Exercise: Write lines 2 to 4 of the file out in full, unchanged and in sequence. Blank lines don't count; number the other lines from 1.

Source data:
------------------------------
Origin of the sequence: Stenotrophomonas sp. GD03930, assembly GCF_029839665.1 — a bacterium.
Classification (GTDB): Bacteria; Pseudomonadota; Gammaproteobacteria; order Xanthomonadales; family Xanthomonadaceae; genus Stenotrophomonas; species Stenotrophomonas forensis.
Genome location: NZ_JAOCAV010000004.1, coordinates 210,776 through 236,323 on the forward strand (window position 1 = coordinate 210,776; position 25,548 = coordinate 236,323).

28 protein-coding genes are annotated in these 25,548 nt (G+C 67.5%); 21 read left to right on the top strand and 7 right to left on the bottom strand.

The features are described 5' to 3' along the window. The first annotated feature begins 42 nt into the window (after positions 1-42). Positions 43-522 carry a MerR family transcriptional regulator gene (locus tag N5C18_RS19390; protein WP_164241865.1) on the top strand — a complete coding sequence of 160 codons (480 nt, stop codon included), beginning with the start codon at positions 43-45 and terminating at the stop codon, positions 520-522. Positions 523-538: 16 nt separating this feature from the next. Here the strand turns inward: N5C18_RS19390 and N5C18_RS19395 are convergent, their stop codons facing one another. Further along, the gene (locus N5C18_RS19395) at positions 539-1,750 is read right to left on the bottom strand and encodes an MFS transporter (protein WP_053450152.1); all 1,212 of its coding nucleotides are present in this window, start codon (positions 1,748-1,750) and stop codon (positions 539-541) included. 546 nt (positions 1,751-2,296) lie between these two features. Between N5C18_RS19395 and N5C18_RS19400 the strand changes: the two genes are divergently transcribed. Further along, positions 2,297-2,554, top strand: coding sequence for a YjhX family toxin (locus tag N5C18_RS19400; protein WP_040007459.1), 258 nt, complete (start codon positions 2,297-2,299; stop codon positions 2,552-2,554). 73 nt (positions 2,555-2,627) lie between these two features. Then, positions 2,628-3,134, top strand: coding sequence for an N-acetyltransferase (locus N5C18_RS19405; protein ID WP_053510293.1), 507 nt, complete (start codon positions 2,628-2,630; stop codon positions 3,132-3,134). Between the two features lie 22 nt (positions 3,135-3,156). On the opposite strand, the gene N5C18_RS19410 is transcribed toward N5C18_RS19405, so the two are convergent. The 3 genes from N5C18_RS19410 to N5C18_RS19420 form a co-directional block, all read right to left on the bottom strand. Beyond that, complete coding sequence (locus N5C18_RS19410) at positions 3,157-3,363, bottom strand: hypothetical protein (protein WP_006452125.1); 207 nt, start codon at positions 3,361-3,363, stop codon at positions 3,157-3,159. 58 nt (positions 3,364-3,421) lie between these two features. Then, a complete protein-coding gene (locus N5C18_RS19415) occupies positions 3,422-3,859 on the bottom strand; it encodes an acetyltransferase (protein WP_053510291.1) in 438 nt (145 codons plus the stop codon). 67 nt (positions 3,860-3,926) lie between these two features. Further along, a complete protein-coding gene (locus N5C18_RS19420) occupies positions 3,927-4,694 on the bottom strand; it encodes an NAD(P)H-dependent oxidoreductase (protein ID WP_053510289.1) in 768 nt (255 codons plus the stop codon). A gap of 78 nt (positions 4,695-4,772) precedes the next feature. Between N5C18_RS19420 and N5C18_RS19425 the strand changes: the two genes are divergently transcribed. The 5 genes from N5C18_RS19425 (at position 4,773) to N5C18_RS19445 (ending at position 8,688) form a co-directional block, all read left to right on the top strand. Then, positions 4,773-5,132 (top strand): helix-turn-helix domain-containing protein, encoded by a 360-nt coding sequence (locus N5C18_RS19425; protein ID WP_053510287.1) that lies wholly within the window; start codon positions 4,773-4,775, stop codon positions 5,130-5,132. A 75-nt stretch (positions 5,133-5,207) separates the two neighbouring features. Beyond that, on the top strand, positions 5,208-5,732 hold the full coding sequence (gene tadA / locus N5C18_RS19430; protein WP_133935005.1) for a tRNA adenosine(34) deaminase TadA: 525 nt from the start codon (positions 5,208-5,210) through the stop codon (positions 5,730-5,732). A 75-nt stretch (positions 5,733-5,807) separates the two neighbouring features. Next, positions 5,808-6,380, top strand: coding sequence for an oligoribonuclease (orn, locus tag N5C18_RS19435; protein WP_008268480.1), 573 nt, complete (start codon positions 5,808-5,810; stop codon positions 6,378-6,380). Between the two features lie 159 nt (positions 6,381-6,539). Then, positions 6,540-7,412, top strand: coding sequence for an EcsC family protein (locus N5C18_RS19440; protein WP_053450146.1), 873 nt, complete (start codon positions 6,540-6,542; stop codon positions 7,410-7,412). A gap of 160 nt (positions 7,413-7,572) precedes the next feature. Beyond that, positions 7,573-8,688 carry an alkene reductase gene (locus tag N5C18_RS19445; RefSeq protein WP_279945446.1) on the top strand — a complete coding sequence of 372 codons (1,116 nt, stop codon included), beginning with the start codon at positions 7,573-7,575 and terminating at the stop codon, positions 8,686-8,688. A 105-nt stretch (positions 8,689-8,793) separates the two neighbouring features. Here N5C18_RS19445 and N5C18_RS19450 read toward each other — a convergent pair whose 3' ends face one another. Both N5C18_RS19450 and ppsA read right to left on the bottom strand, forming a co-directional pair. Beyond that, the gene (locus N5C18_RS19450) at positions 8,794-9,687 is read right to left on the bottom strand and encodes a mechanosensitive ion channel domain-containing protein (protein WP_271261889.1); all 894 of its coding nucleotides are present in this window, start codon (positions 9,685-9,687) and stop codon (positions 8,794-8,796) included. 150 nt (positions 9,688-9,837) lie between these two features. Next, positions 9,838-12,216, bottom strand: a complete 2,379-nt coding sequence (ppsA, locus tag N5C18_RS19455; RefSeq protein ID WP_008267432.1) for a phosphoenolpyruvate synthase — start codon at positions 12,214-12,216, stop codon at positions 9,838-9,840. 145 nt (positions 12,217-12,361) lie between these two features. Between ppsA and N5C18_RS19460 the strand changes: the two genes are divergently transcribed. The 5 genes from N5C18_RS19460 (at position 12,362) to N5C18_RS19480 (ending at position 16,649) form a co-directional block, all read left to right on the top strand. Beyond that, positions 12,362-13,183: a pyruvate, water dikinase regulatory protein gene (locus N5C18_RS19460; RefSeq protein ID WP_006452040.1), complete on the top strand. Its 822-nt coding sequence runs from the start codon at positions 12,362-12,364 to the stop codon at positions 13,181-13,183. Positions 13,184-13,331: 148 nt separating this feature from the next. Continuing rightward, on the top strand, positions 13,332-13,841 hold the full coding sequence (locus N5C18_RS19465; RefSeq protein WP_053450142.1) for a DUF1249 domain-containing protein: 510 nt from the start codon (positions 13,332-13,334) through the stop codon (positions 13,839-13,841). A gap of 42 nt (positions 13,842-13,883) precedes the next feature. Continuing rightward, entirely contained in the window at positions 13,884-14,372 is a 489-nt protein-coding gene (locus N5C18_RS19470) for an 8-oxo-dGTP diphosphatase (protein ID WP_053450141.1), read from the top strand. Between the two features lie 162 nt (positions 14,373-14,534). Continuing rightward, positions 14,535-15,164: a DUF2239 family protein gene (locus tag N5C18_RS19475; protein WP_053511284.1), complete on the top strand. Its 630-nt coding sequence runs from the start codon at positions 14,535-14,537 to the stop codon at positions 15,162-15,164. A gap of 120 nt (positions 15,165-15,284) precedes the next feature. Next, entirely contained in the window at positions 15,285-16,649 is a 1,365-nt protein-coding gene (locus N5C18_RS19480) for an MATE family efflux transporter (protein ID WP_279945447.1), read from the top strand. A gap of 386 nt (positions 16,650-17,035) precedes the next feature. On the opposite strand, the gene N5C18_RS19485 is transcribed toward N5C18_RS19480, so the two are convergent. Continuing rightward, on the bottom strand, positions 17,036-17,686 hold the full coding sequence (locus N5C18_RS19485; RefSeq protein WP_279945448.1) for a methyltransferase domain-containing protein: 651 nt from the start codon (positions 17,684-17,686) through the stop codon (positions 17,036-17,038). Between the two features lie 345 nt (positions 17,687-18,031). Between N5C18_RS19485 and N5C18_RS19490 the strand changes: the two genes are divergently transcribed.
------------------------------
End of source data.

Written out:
Classification (GTDB): Bacteria; Pseudomonadota; Gammaproteobacteria; order Xanthomonadales; family Xanthomonadaceae; genus Stenotrophomonas; species Stenotrophomonas forensis.
Genome location: NZ_JAOCAV010000004.1, coordinates 210,776 through 236,323 on the forward strand (window position 1 = coordinate 210,776; position 25,548 = coordinate 236,323).

28 protein-coding genes are annotated in these 25,548 nt (G+C 67.5%); 21 read left to right on the top strand and 7 right to left on the bottom strand.